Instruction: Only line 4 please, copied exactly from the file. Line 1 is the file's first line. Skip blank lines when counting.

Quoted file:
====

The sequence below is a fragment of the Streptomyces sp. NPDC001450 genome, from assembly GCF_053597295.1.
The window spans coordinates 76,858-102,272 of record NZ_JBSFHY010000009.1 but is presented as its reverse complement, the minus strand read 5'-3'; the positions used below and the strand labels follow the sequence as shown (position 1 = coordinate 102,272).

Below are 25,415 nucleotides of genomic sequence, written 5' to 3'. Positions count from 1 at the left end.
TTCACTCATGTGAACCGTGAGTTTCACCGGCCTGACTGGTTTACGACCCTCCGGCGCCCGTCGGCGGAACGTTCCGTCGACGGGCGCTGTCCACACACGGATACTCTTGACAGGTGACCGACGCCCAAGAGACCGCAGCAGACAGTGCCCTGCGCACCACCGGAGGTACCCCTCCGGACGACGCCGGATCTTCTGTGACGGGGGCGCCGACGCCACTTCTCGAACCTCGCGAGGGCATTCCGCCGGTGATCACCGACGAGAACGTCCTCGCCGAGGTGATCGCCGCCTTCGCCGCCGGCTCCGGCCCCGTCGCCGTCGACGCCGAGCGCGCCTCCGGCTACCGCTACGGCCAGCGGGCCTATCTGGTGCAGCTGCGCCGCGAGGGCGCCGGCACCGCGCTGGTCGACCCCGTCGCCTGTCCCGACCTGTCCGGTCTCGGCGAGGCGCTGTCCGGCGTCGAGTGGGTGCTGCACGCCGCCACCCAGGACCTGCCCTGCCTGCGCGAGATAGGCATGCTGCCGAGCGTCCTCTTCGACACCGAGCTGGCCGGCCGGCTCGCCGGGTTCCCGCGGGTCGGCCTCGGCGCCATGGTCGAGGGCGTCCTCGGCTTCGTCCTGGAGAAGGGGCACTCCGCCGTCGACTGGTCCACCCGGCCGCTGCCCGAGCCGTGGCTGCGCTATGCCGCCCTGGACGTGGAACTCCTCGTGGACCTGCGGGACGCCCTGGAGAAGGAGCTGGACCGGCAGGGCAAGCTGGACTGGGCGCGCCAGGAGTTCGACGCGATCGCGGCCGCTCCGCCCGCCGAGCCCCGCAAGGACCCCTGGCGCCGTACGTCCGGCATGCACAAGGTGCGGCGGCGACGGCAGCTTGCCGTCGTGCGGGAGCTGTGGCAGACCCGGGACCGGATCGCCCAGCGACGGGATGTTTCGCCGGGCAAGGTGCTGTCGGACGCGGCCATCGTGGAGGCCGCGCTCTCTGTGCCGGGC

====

TTCACTCATGTGAACCGTGAGTTTCACCGGCCTGACTGGTTTACGACCCTCCGGCGCCCGTCGGCGGAACGTTCCGTCGACGGGCGCTGTCCACACACGGATACTCTTGACAGGTGACCGACGCCCAAGAGACCGCAGCAGACAGTGCCCTGCGCACCACCGGAGGTACCCCTCCGGACGACGCCGGATCTTCTGTGACGGGGGCGCCGACGCCACTTCTCGAACCTCGCGAGGGCATTCCGCCGGTGATCACCGACGAGAACGTCCTCGCCGAGGTGATCGCCGCCTTCGCCGCCGGCTCCGGCCCCGTCGCCGTCGACGCCGAGCGCGCCTCCGGCTACCGCTACGGCCAGCGGGCCTATCTGGTGCAGCTGCGCCGCGAGGGCGCCGGCACCGCGCTGGTCGACCCCGTCGCCTGTCCCGACCTGTCCGGTCTCGGCGAGGCGCTGTCCGGCGTCGAGTGGGTGCTGCACGCCGCCACCCAGGACCTGCCCTGCCTGCGCGAGATAGGCATGCTGCCGAGCGTCCTCTTCGACACCGAGCTGGCCGGCCGGCTCGCCGGGTTCCCGCGGGTCGGCCTCGGCGCCATGGTCGAGGGCGTCCTCGGCTTCGTCCTGGAGAAGGGGCACTCCGCCGTCGACTGGTCCACCCGGCCGCTGCCCGAGCCGTGGCTGCGCTATGCCGCCCTGGACGTGGAACTCCTCGTGGACCTGCGGGACGCCCTGGAGAAGGAGCTGGACCGGCAGGGCAAGCTGGACTGGGCGCGCCAGGAGTTCGACGCGATCGCGGCCGCTCCGCCCGCCGAGCCCCGCAAGGACCCCTGGCGCCGTACGTCCGGCATGCACAAGGTGCGGCGGCGACGGCAGCTTGCCGTCGTGCGGGAGCTGTGGCAGACCCGGGACCGGATCGCCCAGCGACGGGATGTTTCGCCGGGCAAGGTGCTGTCGGACGCGGCCATCGTGGAGGCCGCGCTCTCTGTGCCGGGC